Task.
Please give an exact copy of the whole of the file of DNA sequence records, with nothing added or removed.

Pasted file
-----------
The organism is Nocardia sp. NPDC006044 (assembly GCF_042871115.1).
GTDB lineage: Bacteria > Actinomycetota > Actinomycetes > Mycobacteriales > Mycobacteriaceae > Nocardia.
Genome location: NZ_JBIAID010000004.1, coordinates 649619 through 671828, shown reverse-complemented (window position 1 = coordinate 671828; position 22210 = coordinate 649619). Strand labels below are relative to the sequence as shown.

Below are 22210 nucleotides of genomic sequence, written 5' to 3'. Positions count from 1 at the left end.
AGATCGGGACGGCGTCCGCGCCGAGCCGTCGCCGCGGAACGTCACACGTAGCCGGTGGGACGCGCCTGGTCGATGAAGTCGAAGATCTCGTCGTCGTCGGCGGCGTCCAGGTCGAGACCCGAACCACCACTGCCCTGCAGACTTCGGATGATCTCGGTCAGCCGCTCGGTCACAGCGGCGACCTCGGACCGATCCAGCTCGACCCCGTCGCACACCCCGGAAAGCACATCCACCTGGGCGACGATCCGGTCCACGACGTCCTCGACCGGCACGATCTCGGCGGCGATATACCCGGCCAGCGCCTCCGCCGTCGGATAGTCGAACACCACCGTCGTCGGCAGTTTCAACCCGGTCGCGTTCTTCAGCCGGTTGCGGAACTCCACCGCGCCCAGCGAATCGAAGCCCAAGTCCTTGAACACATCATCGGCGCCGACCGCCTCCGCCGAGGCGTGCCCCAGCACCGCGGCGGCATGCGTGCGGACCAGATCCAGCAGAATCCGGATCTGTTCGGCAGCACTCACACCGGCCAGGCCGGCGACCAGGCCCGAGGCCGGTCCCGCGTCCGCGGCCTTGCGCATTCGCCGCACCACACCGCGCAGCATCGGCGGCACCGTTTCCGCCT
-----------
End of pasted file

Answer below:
The organism is Nocardia sp. NPDC006044 (assembly GCF_042871115.1).
GTDB lineage: Bacteria > Actinomycetota > Actinomycetes > Mycobacteriales > Mycobacteriaceae > Nocardia.
Genome location: NZ_JBIAID010000004.1, coordinates 649619 through 671828, shown reverse-complemented (window position 1 = coordinate 671828; position 22210 = coordinate 649619). Strand labels below are relative to the sequence as shown.

Below are 22210 nucleotides of genomic sequence, written 5' to 3'. Positions count from 1 at the left end.
AGATCGGGACGGCGTCCGCGCCGAGCCGTCGCCGCGGAACGTCACACGTAGCCGGTGGGACGCGCCTGGTCGATGAAGTCGAAGATCTCGTCGTCGTCGGCGGCGTCCAGGTCGAGACCCGAACCACCACTGCCCTGCAGACTTCGGATGATCTCGGTCAGCCGCTCGGTCACAGCGGCGACCTCGGACCGATCCAGCTCGACCCCGTCGCACACCCCGGAAAGCACATCCACCTGGGCGACGATCCGGTCCACGACGTCCTCGACCGGCACGATCTCGGCGGCGATATACCCGGCCAGCGCCTCCGCCGTCGGATAGTCGAACACCACCGTCGTCGGCAGTTTCAACCCGGTCGCGTTCTTCAGCCGGTTGCGGAACTCCACCGCGCCCAGCGAATCGAAGCCCAAGTCCTTGAACACATCATCGGCGCCGACCGCCTCCGCCGAGGCGTGCCCCAGCACCGCGGCGGCATGCGTGCGGACCAGATCCAGCAGAATCCGGATCTGTTCGGCAGCACTCACACCGGCCAGGCCGGCGACCAGGCCCGAGGCCGGTCCCGCGTCCGCGGCCTTGCGCATTCGCCGCACCACACCGCGCAGCATCGGCGGCACCGTTTCCGCCT